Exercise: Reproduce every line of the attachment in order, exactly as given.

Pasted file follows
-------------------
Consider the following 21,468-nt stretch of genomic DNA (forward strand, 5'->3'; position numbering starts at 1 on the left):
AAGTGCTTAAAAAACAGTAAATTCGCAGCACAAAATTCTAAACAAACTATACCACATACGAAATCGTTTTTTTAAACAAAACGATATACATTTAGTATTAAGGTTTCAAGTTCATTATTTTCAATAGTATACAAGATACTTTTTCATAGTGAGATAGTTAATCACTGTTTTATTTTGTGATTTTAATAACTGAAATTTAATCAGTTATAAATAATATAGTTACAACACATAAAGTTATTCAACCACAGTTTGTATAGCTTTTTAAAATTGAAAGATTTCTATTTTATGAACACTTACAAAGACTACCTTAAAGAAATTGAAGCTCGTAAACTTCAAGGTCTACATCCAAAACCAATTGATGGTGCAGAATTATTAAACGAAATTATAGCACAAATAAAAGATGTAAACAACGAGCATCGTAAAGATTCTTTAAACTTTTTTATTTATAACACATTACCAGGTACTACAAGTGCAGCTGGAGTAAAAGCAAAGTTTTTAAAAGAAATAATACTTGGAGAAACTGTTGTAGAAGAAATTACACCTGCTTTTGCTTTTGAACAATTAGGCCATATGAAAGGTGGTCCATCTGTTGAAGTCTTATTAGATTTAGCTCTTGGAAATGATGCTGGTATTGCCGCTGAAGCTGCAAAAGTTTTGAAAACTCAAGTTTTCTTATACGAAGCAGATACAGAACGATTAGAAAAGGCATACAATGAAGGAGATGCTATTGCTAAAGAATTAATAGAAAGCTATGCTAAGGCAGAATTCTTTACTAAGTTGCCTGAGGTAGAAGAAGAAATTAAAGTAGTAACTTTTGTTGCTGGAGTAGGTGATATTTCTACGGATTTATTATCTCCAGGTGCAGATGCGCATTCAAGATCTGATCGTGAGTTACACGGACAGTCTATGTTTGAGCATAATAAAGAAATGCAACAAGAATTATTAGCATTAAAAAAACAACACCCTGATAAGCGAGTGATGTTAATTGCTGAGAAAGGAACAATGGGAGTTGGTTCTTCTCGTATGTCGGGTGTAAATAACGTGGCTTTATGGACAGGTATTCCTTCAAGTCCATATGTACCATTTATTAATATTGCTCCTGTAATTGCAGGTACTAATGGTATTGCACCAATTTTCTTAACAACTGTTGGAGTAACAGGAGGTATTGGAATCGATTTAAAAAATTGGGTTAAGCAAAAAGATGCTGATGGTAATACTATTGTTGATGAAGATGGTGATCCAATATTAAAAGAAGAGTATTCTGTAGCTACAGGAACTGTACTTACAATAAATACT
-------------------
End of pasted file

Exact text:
Consider the following 21,468-nt stretch of genomic DNA (forward strand, 5'->3'; position numbering starts at 1 on the left):
AAGTGCTTAAAAAACAGTAAATTCGCAGCACAAAATTCTAAACAAACTATACCACATACGAAATCGTTTTTTTAAACAAAACGATATACATTTAGTATTAAGGTTTCAAGTTCATTATTTTCAATAGTATACAAGATACTTTTTCATAGTGAGATAGTTAATCACTGTTTTATTTTGTGATTTTAATAACTGAAATTTAATCAGTTATAAATAATATAGTTACAACACATAAAGTTATTCAACCACAGTTTGTATAGCTTTTTAAAATTGAAAGATTTCTATTTTATGAACACTTACAAAGACTACCTTAAAGAAATTGAAGCTCGTAAACTTCAAGGTCTACATCCAAAACCAATTGATGGTGCAGAATTATTAAACGAAATTATAGCACAAATAAAAGATGTAAACAACGAGCATCGTAAAGATTCTTTAAACTTTTTTATTTATAACACATTACCAGGTACTACAAGTGCAGCTGGAGTAAAAGCAAAGTTTTTAAAAGAAATAATACTTGGAGAAACTGTTGTAGAAGAAATTACACCTGCTTTTGCTTTTGAACAATTAGGCCATATGAAAGGTGGTCCATCTGTTGAAGTCTTATTAGATTTAGCTCTTGGAAATGATGCTGGTATTGCCGCTGAAGCTGCAAAAGTTTTGAAAACTCAAGTTTTCTTATACGAAGCAGATACAGAACGATTAGAAAAGGCATACAATGAAGGAGATGCTATTGCTAAAGAATTAATAGAAAGCTATGCTAAGGCAGAATTCTTTACTAAGTTGCCTGAGGTAGAAGAAGAAATTAAAGTAGTAACTTTTGTTGCTGGAGTAGGTGATATTTCTACGGATTTATTATCTCCAGGTGCAGATGCGCATTCAAGATCTGATCGTGAGTTACACGGACAGTCTATGTTTGAGCATAATAAAGAAATGCAACAAGAATTATTAGCATTAAAAAAACAACACCCTGATAAGCGAGTGATGTTAATTGCTGAGAAAGGAACAATGGGAGTTGGTTCTTCTCGTATGTCGGGTGTAAATAACGTGGCTTTATGGACAGGTATTCCTTCAAGTCCATATGTACCATTTATTAATATTGCTCCTGTAATTGCAGGTACTAATGGTATTGCACCAATTTTCTTAACAACTGTTGGAGTAACAGGAGGTATTGGAATCGATTTAAAAAATTGGGTTAAGCAAAAAGATGCTGATGGTAATACTATTGTTGATGAAGATGGTGATCCAATATTAAAAGAAGAGTATTCTGTAGCTACAGGAACTGTACTTACAATAAATACT